Hallelujah! We are finally past T'hillim / Psalm 69! The list maker tied seven supposed prophecies to the psalm written by and about King David. Some missionaries are worse and tie as many as 11 "prophecies" to that psalm -- even though the subject admits to willful sinning!
Now on to T'hillim / Psalm 72.
The very first line in T'hillim / Psalm 72 says "Concerning Solomon. O G-d, give Your judgments to a king and Your righteousness to a king's son."
These are the words of King David on his deathbed. He writes a psalm. . . a poem. . . a prayer on behalf of his beloved son, and heir, Solomon.
So why is the missionary trying to say that this is a prophecy about Jesus when the psalm states in the very first line that this is about King Solomon?
The list maker tries to tie this psalm to the claim in Matthew 2 that "wise men" visited Jesus and brought him gifts.
Again -- since when was having great persons visit a messianic prophecy? How many people have visited Queen Elizabeth II, or been visited by a President, a Pope. . . any "great" person?
Anything as broad as "great persons were to visit him" are NOT messianic. A messianic prophecy must only fit the messiah and no one else!
Now, take a look at line 10 "May the kings of Tarshish and the isles return tribute; may the kings of Sheba and Seba approach with a gift."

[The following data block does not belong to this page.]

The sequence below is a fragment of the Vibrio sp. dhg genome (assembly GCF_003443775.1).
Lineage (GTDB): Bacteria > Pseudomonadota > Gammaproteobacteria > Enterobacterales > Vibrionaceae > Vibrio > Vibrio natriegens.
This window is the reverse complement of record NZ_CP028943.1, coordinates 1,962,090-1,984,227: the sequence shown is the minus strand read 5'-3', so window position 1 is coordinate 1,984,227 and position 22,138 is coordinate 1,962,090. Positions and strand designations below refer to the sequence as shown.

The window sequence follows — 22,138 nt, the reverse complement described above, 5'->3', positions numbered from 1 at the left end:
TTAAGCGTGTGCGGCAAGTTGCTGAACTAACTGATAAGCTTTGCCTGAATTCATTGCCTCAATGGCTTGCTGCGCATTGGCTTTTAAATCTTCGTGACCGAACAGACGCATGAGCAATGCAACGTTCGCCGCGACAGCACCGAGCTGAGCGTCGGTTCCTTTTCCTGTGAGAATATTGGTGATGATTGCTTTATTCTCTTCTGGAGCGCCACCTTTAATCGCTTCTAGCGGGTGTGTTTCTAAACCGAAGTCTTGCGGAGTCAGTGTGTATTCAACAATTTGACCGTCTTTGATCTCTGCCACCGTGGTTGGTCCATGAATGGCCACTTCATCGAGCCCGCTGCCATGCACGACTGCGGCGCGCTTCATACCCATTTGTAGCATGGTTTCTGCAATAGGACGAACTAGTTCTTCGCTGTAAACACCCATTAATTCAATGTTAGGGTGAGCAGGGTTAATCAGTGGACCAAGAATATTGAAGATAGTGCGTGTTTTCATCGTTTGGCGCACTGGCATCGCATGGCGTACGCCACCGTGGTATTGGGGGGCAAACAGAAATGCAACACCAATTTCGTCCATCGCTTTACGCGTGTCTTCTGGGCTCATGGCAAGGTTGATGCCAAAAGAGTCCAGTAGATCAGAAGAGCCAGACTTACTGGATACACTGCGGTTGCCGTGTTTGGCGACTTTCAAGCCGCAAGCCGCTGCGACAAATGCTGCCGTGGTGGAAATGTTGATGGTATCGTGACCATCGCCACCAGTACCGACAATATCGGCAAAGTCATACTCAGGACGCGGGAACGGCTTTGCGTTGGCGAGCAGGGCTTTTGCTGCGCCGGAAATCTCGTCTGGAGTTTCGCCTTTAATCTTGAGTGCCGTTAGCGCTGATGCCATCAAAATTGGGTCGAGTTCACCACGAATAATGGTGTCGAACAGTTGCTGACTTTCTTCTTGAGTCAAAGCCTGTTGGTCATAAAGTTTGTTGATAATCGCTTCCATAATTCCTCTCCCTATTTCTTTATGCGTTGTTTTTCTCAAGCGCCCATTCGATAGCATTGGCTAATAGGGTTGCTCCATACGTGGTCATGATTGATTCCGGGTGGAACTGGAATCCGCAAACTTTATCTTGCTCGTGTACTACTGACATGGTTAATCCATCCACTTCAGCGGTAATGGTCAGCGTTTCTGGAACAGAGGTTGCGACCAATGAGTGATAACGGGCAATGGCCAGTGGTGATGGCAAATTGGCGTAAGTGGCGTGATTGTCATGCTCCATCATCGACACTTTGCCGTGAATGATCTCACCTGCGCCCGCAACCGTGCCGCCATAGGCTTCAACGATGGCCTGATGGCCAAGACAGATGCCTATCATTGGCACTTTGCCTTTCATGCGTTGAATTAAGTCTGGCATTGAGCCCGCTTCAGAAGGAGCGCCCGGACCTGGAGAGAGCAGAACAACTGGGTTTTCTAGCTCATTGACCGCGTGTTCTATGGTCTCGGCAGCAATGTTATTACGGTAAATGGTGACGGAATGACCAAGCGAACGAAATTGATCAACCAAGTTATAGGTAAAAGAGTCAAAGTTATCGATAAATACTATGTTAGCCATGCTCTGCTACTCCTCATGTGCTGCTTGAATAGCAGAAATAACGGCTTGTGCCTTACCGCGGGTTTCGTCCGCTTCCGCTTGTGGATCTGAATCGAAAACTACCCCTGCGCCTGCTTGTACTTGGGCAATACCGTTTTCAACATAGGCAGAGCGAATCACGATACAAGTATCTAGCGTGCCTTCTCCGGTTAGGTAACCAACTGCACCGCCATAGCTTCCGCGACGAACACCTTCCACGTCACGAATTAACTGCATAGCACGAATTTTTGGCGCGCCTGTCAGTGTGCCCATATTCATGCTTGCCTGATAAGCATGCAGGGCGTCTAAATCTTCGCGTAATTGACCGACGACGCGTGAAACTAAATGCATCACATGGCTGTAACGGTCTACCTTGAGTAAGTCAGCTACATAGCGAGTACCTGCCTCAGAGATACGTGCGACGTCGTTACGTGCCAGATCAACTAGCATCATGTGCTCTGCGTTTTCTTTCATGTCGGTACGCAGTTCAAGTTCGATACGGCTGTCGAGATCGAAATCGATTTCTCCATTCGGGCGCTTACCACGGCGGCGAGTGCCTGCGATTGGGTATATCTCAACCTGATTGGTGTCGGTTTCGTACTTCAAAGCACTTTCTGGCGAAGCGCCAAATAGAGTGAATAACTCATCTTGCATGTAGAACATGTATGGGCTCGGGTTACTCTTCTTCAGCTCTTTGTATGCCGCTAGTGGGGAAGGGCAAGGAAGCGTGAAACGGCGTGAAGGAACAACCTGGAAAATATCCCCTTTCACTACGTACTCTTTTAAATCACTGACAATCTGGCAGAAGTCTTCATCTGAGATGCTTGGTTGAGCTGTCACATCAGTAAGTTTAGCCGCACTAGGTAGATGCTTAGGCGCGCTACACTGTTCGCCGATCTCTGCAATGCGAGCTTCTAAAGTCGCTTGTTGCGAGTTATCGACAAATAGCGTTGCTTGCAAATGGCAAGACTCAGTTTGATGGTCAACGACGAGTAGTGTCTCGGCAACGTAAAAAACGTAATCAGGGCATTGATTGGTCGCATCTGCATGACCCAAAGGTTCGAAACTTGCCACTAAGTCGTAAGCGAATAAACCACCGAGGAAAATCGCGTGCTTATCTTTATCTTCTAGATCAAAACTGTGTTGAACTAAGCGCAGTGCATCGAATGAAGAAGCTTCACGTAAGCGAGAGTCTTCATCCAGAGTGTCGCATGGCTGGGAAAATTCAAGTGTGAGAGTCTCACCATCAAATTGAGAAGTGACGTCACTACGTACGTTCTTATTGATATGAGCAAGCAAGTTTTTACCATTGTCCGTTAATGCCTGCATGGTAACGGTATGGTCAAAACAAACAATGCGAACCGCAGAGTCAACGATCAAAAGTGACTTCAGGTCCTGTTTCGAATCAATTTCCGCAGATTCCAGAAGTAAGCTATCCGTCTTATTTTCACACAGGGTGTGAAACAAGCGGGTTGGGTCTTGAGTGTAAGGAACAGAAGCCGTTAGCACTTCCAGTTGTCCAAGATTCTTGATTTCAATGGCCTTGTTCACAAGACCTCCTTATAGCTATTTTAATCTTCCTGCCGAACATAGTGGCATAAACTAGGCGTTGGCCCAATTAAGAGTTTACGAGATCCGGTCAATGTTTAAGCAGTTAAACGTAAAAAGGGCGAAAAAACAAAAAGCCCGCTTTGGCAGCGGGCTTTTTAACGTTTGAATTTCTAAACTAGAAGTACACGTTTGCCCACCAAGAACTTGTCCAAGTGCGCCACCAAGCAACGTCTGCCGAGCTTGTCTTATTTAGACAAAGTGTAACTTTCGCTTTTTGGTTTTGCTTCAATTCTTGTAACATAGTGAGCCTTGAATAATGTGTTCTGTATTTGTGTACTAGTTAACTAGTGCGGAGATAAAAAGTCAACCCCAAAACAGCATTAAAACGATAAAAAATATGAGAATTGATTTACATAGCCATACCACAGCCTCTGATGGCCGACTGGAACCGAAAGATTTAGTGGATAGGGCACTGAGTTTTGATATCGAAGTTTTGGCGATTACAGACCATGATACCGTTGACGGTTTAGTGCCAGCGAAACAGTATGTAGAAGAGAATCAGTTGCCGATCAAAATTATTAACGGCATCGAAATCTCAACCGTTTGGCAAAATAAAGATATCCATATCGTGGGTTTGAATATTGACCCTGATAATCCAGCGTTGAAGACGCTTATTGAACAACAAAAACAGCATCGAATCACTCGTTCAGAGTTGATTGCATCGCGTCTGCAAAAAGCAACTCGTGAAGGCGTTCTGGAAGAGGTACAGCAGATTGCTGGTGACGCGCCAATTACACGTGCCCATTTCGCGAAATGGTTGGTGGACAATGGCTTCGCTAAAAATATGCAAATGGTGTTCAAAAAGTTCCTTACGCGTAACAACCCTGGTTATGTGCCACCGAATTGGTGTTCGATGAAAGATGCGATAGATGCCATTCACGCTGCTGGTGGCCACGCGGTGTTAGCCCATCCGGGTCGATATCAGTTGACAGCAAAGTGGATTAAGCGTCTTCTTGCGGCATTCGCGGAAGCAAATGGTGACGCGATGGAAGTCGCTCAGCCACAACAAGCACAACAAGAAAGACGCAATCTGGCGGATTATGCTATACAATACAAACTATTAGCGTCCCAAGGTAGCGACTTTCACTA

Did the king of Tarshish visit Jesus?
Did the Kings of Sheba?
Did the Kings of Seba?
Matthew 2 states that magi (magicians) visited Jesus. Magicians, not kings.
So yet again we have the list maker tying a "prophetic fulfillment" to verses which do not at all fit the claim. T'hillim / Psalm 72:10-11 says "May the kings of Tarshish and the isles return tribute; may the kings of Sheba and Seba approach with a gift. And all kings will prostrate themselves to him; may all nations serve him."
There were no kings in Matthew 2 -- and the kings mentioned in the T'hillim are not claimed to be those who visited Jesus in Matthew. No king "served" Jesus in his lifetime (as an infant or otherwise).
Yet this does fit King Solomon, who we are told in the very first line of the psalm is its subject. Read Melachim Alef / 1 Kings 10:1 - 23: “When the Queen of Sheba heard of Solomon's fame, because of the name of the Lord, and she came to test him with riddles. . . For the king had at sea, ships of Tarshish with Aliram’s ships; once every three years the ships of Tarshish would come, etc.”
King David authored most of the psalms. He wrote this one as well -- about his son, Solomon. The final line says "The prayers of David the son of Jesse are completed." This was the final Psalm of David, and the Radak believed this was King David's final prayer before his death. Realizing that his end was near, David had nothing more for which to pray other than the success of his son's kingship, and this is theme of Psalm 72.
As insulting to Judaism as most of the "proof texts" are this one is particularly insulting. The missionary ignores the beautiful poem of King David on his deathbed about his beloved son -- and takes verses that do not even fit the claim for yet another false "proof" of Jesus as a messiah.